The combination of physical movement, knowledge of routine, and listening to music that is necessary when dancing can have a positive effect on your brain power. Research shows that dancing regularly can make you think faster, remember more clearly and be more confident in yourself. Learning a dance and then performing it from memory activates different areas of the brain; routinely engaging these different areas strengthens them and therefore some evidence suggests that dancing improves your cognitive function overall.
Participating in dancing often causes an emotional reaction in people. This could be because of the combination of music activating the brain’s reward centres and physical movement activating the sensory circuits of the brain. Dancing allows a reconnection between mind and body that is not found in many other activities; the satisfaction that comes from this feeling could be one reason why people have such a positive emotional reaction to it. It is important that dancing triggers these enjoyable feelings as that’s what makes the beneficial practice so appealing and impactful.
Memory & Neuronal Connections
If you think about it, learning, memorising and then recalling a dance routine is a complex and impressive process for the brain to accomplish. Many studies have been conducted into whether regular dancing can help to improve memory and decrease the symptoms of dementia, specifically associated neurodegenerative diseases like Alzheimer’s. The combination of social interaction, emotion, cognition and kinaesthetic learning involved in dancing works to strengthen certain parts of the brain. These areas deal with motor control, coordination and the ability to perform complex movements which in turn reinforce connections in the brain’s neural network.
Traditionally, activities that support cerebral functionality focus solely on using the brain without incorporating the body too. It’s true that taking part in a cards game like blackjack or other is a great way to exercise your brain and have fun at the same time. Reading a book, completing a crossword puzzle, learning a language and using yogic breathing exercises are all relatively stationary techniques that people use to improve their cognitive function. However, the unique appeal of dancing is that it incorporates the benefits of the practices above with physical movement of the body. This reinforces memory through the use of movement-based cues and a marriage between language and motion.
Mind & Body
It has been suggested that dancing could also help in situations of neurological disorder, such as with Parkinson’s Disease. The practice of dancing and moving to a rhythm seems to make it easier for people with impaired movement by improving their balance and coordination. Dancing necessitates use of the cerebellum, or ‘little brain’, which is responsible for movement, motor control, sensory perception and coordination in the human body. When we dance, we are made more aware of the space that our body moves in, the relative position of our bodies in that space and the effort being put into that movement. By regularly engaging in this activity, improvements can be seen in those suffering from movement impairment, whether it’s something relatively benign like the effects of dizziness or more debilitating conditions like vertigo or Parkinson’s. By stimulating the motor cortex, somatosensory cortex, basal ganglia and the cerebellum all together, dancing activates many of the body’s ‘movement’ areas at once and increases communication between them.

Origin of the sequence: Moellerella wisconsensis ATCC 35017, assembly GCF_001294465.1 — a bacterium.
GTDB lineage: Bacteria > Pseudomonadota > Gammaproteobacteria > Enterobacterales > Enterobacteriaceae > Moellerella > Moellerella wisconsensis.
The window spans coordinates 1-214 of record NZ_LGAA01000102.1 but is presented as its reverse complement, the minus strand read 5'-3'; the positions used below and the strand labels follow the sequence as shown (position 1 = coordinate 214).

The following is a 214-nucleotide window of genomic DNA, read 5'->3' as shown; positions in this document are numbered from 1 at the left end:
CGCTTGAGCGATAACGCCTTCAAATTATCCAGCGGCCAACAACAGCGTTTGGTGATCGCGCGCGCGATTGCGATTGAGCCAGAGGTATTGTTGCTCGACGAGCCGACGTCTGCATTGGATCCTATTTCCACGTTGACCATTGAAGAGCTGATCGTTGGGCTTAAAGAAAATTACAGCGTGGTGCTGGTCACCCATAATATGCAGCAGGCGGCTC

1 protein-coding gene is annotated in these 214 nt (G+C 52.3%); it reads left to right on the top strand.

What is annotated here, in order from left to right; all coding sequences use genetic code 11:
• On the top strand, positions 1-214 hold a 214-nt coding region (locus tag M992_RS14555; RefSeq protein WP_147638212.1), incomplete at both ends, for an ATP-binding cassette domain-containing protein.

Confidence & Creativity
A psychological effect of dance is that it can increase a person’s confidence and happiness through creativity, social interaction, pursuit of joy and exercise-related endorphins. Attending a dance class necessitates close physical interaction with other people and involves trusting those relative strangers with your body. Receiving positive feedback from this experience can be beneficial for those who find it difficult to create meaningful connections with others and have low self-confidence.
Learning and performing a routine or set of moves is a tangible accomplishment and doing so within a group learning environment can help people to feel more confident elsewhere in life. Creativity is a powerful tool for developing brain power and dancing involves plenty of it. Whether creating new steps, combinations of movements or friendships with other dancers, this activation of the right hemisphere can have a significant positive impact on the brain.
So, as you can see, as well as providing a fantastically broad spectrum of activity for the body, dancing is also beneficial for the mind. By activating specific parts of the brain, you can teach yourself to retain more information for longer, assess problems quickly and build your confidence whilst you’re at it. There’s no doubt that dancing makes you happy, but it can be incredibly important for your long-term health too. The potential positive impact of dancing on cognitive function and neural connections is not to be ignored and could be the key to a longer, happier, healthier life.